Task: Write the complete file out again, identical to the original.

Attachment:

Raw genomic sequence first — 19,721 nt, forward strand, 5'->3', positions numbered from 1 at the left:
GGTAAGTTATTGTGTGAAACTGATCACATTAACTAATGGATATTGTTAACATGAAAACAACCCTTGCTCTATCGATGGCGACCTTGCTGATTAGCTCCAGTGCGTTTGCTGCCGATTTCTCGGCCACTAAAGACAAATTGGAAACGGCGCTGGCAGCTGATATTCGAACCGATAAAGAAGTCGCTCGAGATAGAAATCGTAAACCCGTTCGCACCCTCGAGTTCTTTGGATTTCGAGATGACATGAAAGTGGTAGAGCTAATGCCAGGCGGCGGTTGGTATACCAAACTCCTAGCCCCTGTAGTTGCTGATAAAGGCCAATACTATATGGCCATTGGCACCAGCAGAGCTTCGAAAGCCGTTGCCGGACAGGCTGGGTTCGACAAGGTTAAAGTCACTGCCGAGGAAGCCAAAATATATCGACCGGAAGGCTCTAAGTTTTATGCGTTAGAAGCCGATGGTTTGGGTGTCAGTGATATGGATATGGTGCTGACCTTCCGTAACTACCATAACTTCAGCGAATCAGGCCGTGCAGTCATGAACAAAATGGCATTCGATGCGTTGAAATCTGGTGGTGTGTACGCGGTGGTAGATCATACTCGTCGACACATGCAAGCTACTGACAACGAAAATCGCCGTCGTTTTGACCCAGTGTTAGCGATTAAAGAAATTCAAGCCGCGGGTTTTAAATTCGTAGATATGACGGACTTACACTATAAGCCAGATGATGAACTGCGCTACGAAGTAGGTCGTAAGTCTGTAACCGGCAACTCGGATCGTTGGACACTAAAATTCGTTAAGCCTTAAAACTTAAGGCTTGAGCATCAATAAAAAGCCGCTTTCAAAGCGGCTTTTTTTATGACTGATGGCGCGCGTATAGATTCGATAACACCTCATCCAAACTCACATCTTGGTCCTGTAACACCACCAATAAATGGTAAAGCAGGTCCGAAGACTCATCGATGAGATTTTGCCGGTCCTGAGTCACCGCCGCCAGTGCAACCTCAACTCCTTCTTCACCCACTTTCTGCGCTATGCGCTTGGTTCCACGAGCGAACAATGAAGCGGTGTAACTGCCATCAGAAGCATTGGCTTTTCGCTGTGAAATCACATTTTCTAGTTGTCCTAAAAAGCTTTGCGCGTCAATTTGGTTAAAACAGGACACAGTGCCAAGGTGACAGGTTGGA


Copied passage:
Raw genomic sequence first — 19,721 nt, forward strand, 5'->3', positions numbered from 1 at the left:
GGTAAGTTATTGTGTGAAACTGATCACATTAACTAATGGATATTGTTAACATGAAAACAACCCTTGCTCTATCGATGGCGACCTTGCTGATTAGCTCCAGTGCGTTTGCTGCCGATTTCTCGGCCACTAAAGACAAATTGGAAACGGCGCTGGCAGCTGATATTCGAACCGATAAAGAAGTCGCTCGAGATAGAAATCGTAAACCCGTTCGCACCCTCGAGTTCTTTGGATTTCGAGATGACATGAAAGTGGTAGAGCTAATGCCAGGCGGCGGTTGGTATACCAAACTCCTAGCCCCTGTAGTTGCTGATAAAGGCCAATACTATATGGCCATTGGCACCAGCAGAGCTTCGAAAGCCGTTGCCGGACAGGCTGGGTTCGACAAGGTTAAAGTCACTGCCGAGGAAGCCAAAATATATCGACCGGAAGGCTCTAAGTTTTATGCGTTAGAAGCCGATGGTTTGGGTGTCAGTGATATGGATATGGTGCTGACCTTCCGTAACTACCATAACTTCAGCGAATCAGGCCGTGCAGTCATGAACAAAATGGCATTCGATGCGTTGAAATCTGGTGGTGTGTACGCGGTGGTAGATCATACTCGTCGACACATGCAAGCTACTGACAACGAAAATCGCCGTCGTTTTGACCCAGTGTTAGCGATTAAAGAAATTCAAGCCGCGGGTTTTAAATTCGTAGATATGACGGACTTACACTATAAGCCAGATGATGAACTGCGCTACGAAGTAGGTCGTAAGTCTGTAACCGGCAACTCGGATCGTTGGACACTAAAATTCGTTAAGCCTTAAAACTTAAGGCTTGAGCATCAATAAAAAGCCGCTTTCAAAGCGGCTTTTTTTATGACTGATGGCGCGCGTATAGATTCGATAACACCTCATCCAAACTCACATCTTGGTCCTGTAACACCACCAATAAATGGTAAAGCAGGTCCGAAGACTCATCGATGAGATTTTGCCGGTCCTGAGTCACCGCCGCCAGTGCAACCTCAACTCCTTCTTCACCCACTTTCTGCGCTATGCGCTTGGTTCCACGAGCGAACAATGAAGCGGTGTAACTGCCATCAGAAGCATTGGCTTTTCGCTGTGAAATCACATTTTCTAGTTGTCCTAAAAAGCTTTGCGCGTCAATTTGGTTAAAACAGGACACAGTGCCAAGGTGACAGGTTGGA